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He was an older gentleman overdressed in an inexpensive suit, a three piece, which made him stand out at Sunday morning brunch while most patrons favored dress slacks, or jeans, and a sweater. Seated at my table, he promptly placed the common order of a mimosa. After two whiskey sours, he ordered his food and showed me a picture of his grandkids. There was something vulnerable about him, and I tried to give him a few extra minutes of my time. He ate his breakfast slowly and meticulously requesting more drinks in between bites. At the end of the meal, I placed his bill on the table. We exchanged some more small talk, and I left to finish with other customers.
When I returned to his table, there was no payment. His bill wasn’t high, only forty dollars, which he explained to me in a strained voice, he could not pay. As the guilt washed his soft, wrinkled skin in a hue of red, I also recognized in him my old enemy--shame.
I wanted to help him by covering the bill, but I had no tip money yet. Saddened by the thought of exposing him, but too frightened not to report the situation, I reluctantly left his table to inform the manager and hoped she would find a kind way to resolve the dilemma.
As we returned to where he was seated, I was shocked to see him slumped against the wall, thoroughly drunk; only moments before he had carried on a conversation as if completely sober. His suit, I now realized to my astonishment, was out of date, the colors fading, and the areas around the cuffs and buttons fraying.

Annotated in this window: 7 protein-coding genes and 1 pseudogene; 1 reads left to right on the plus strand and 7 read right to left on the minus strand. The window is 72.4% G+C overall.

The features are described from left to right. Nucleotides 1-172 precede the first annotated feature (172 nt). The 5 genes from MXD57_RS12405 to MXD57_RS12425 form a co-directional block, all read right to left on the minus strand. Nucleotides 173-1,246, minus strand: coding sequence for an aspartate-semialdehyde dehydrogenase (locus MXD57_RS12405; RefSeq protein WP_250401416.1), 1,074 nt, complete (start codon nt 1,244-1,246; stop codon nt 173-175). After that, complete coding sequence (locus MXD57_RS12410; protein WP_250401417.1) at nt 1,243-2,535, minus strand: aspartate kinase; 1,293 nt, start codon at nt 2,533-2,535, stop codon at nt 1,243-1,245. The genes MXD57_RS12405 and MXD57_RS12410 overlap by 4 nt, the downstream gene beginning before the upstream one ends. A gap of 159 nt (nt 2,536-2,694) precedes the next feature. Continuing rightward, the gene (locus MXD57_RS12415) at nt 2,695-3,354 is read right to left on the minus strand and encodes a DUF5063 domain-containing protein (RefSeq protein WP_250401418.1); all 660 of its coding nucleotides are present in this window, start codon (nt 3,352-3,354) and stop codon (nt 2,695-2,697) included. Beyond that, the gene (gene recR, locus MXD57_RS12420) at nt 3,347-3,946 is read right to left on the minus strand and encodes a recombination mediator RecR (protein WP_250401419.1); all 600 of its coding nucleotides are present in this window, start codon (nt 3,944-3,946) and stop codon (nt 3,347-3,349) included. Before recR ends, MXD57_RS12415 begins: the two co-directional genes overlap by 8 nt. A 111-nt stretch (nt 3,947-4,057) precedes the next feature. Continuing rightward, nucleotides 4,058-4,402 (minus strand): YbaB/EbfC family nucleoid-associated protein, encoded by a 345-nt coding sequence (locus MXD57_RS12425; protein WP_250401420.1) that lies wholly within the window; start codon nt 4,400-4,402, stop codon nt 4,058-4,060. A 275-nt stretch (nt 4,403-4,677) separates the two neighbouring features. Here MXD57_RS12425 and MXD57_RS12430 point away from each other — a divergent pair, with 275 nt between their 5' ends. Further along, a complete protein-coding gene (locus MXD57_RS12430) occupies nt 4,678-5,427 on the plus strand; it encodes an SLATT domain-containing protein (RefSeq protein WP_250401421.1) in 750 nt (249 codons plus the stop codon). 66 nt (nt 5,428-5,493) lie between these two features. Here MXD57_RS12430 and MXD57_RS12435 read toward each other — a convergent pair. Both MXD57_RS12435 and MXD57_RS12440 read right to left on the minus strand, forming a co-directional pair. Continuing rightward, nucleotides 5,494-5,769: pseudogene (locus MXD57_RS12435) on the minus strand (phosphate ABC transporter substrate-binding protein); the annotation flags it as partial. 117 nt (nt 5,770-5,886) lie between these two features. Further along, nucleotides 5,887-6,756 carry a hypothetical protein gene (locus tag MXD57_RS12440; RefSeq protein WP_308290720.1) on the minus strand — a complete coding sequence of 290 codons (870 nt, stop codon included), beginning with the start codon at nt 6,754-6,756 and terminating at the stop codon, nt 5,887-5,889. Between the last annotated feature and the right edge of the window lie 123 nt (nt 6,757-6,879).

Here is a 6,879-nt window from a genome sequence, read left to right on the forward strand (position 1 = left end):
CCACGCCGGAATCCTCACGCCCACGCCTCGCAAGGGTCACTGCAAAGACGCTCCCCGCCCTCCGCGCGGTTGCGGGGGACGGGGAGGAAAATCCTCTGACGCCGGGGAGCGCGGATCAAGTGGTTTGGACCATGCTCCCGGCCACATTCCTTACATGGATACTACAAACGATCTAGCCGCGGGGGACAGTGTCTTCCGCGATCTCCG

Like sharks smelling blood, the two restaurant owners were immediately behind us. Helpless, I watched them drag him through the aisles to the front door and throw him into the street. The waitresses were shaking their heads at his audacity and many of the customers were laughing. It was like a scene from a bizarre circus.
“How could you be so stupid!” the older, portly owner demanded of me through his foggy glasses.
“Couldn’t you tell he was nothing but a bum?” the tall Irishman, whom I had always admired, bulked incredulously. My heart felt sick with confusion and disappointment as disillusionment set in. ‘Who is the bum here?’ I thought but couldn’t speak. Everyone was staring at me like the main character in a bad play who had forgotten her lines.
When they had gone, the manager walked over to me and, looking at me sensitively, told me not to be afraid of losing my job. She said she would talk to the owners on my behalf. The thought hadn’t even occurred to me. In that moment, I didn’t care either. Meeting her gaze, I responded bluntly:
“What’s going to happen to him? Is he really a bum? Doesn’t he have any place to live? He said he had grandchildren!” I started to cry. Her eyes penetrated me for a long moment and then she replied, her words unfolding through a thick accent that added to the otherworldly transcendence of the moment.
“Nicole, you are not like everyone else here. You have a deep compassion. Don’t ever change that about yourself.” Her kind words strengthened my heart as I tried to absorb my sadness and shock and finish my work.
And so it began, the moment that changed my life. I had moved to NYC at the age of nineteen to study acting and discovered that I wanted to be a writer and tell the stories of people I'd met, stories of people who may be otherwise forgotten.
Somebody's Grandfather is titled from this story and includes true stories of another homeless man, a prostitute, a mafia boss, a domestic abuse survivor as well as a leader of a unique band in Northern Ireland and a beautician with a knack for bringing out in the inner beauty in others.